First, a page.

Here's How Malcolm Turnbull Proposes Fixing Australia's Piracy Problem

Photo: Getty / Stefan Postles (File)

Communications Minister Malcolm Turnbull is pushing the onus onto content owners in the debate over who needs to take charge in combating Australia’s ongoing piracy problem.

Turnbull said content production companies need to come up with more affordable ways to distribute their product if Australia wants to reduce the incentive for illegal downloads.

A government discussion paper on copyright infringement which was leaked last week outlined proposals to block international pirating host websites – like Pirate Bay – and encourage Internet Service Providers (ISPs) to stop users illegally downloading movies, television shows and music.

But on ABC radio this morning Turnbull challenged content owners to consider issues such as price and availability for Australians if internet piracy is to be diminished.

“There is an obligation on the content owners, if their concerns are to be taken seriously and they are by government, and if governments are to take action to help them prevent piracy, then they’ve got to play their part which is to make their content available universally and affordably,” Turnbull told ABC Radio, pointing to the success of services like Spotify and Pandora with the music industry.

Turnbull showed little enthusiasm for the measures canvassed in the options paper that would include Internet Service Providers penalising users for pirating content.

Australia has one of the highest rates of online piracy in the world and famously had more residents downloading the first episode of the new series of Game of Thrones than any other country.

A new survey released by Essential Media Communications revealed that 58 per cent of Australians are concerned that content isn’t available in Australia as quickly as it is in other territories, forcing us to pirate material for the sake of convenience. Almost 80 per cent of Australians are also concerned about being charged significantly more than customers in the US for downloadable digital products such as music, movies, software programs and games.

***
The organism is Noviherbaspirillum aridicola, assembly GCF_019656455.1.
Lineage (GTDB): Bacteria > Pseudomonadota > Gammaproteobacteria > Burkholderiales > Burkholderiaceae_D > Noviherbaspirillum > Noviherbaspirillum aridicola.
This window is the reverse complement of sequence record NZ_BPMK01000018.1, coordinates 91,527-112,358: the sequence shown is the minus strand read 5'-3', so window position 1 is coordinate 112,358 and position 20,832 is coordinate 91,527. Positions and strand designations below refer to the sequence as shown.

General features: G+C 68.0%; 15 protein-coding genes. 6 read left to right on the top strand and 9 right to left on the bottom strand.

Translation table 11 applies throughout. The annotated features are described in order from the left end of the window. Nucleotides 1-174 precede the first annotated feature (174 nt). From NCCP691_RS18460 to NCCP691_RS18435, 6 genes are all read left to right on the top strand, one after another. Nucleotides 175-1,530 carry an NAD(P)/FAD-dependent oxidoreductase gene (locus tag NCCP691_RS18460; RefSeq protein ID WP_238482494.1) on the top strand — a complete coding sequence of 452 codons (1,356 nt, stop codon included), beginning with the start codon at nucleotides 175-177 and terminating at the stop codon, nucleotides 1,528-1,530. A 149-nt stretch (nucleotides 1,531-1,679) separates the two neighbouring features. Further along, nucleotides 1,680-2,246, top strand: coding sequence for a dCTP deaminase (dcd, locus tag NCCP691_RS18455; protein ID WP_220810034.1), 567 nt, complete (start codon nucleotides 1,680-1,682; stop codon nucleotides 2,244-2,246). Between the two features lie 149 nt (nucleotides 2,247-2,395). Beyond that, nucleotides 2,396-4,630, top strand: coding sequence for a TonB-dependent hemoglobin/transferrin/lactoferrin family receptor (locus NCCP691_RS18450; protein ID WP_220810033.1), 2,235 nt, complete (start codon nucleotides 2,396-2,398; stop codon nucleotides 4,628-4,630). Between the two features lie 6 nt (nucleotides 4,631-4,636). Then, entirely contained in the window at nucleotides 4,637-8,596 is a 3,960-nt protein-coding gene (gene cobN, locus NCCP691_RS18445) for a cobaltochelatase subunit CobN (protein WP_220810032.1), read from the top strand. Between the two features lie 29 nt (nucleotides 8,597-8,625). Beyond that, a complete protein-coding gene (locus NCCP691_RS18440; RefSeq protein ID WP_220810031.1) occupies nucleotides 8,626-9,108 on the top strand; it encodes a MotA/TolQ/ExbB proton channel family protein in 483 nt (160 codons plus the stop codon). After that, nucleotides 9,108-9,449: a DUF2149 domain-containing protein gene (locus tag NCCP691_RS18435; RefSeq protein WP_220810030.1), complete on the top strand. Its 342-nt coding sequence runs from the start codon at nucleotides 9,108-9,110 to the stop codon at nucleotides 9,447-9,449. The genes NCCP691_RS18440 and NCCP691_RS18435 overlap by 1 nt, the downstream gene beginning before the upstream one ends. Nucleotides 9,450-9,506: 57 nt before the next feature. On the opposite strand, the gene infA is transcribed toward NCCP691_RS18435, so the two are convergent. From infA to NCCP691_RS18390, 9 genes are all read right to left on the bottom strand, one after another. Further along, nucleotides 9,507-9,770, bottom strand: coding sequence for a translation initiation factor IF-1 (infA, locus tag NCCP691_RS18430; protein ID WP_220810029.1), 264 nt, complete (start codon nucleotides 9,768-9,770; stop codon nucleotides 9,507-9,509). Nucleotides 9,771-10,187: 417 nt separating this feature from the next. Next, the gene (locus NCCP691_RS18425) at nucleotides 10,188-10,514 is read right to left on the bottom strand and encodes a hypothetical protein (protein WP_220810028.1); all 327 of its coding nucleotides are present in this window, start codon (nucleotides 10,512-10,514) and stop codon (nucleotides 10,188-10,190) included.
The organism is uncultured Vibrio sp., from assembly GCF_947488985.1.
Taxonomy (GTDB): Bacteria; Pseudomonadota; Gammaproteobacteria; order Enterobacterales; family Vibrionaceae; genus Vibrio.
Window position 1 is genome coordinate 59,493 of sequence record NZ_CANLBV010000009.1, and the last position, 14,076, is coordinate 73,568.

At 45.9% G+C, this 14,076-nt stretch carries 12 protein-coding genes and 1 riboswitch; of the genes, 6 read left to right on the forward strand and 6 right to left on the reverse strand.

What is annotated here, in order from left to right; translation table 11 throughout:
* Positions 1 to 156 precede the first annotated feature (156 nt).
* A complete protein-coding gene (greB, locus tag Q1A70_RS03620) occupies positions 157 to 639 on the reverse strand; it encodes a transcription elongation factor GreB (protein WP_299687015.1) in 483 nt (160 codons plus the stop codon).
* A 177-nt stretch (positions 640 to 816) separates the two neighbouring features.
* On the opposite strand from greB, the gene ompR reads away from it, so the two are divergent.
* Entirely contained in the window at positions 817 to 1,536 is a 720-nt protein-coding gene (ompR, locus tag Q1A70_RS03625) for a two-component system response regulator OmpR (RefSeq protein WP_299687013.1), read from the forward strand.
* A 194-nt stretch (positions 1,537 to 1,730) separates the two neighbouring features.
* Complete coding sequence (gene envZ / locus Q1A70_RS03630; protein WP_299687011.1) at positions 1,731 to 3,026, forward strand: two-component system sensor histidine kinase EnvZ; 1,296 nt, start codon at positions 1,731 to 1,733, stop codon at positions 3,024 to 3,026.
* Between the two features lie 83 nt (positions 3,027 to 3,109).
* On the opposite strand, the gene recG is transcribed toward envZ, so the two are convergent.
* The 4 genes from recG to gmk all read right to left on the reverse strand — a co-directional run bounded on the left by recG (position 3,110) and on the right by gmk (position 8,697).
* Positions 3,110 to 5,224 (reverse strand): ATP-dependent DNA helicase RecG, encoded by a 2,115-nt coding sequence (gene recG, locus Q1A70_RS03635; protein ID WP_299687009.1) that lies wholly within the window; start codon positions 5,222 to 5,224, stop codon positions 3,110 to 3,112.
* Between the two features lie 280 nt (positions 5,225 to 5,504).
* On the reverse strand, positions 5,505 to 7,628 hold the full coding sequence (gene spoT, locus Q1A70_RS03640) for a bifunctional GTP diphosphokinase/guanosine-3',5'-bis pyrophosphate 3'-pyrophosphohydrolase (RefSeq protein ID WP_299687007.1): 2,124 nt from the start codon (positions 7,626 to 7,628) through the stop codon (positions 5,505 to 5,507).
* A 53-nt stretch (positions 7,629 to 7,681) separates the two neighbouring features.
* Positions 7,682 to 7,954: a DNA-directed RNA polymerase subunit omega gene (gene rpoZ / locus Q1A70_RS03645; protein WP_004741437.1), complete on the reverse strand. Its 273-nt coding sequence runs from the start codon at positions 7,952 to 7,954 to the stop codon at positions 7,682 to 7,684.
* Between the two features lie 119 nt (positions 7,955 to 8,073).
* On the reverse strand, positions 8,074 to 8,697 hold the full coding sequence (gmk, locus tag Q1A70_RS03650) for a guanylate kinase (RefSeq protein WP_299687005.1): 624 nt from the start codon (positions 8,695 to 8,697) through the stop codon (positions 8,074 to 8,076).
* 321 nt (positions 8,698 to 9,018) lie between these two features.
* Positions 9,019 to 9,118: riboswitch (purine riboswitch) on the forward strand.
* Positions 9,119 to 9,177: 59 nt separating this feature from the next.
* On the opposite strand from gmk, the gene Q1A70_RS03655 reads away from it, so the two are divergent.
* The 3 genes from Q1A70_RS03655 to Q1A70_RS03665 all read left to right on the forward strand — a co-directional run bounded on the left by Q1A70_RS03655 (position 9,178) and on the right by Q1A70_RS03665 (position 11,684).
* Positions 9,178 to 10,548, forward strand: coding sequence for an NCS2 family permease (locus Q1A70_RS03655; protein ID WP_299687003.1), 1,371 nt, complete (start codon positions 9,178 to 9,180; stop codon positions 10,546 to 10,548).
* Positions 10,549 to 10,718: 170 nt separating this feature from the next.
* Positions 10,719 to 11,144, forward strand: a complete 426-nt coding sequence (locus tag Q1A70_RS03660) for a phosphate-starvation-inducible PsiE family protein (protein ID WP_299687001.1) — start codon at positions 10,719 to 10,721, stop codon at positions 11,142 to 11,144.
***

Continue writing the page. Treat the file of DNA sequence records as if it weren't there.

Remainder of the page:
Consumer group CHOICE said Australians pay 50 per cent more than US consumers on iTunes for the Top 50 songs.

Turnbull says that while it may be acceptable for ISPs to deliver warning notices to pirating customers – at the expense of the copyright owner – it is unreasonable to force them to take repeated action against consumers obtaining content illegally.

“There are some people in the content industry who believe that the costs should be borne in whole or part by the telecommunications sector – by the ISPs… I don’t find that a persuasive argument,” Turnbull said.

Proposals included in the discussion paper would enable content rights holders to apply for court orders forcing ISPs to ban certain websites and a move to adjust the Copyright Act so ISPs would be liable for allowing access to illegal content.

Turnbull offered up New Zealand’s three-strike, anti-piracy system as an example of a more successful system, yet the discussion paper doesn’t offer much in the way of public response to this type of scheme or similar alternatives.

More at Gizmodo.

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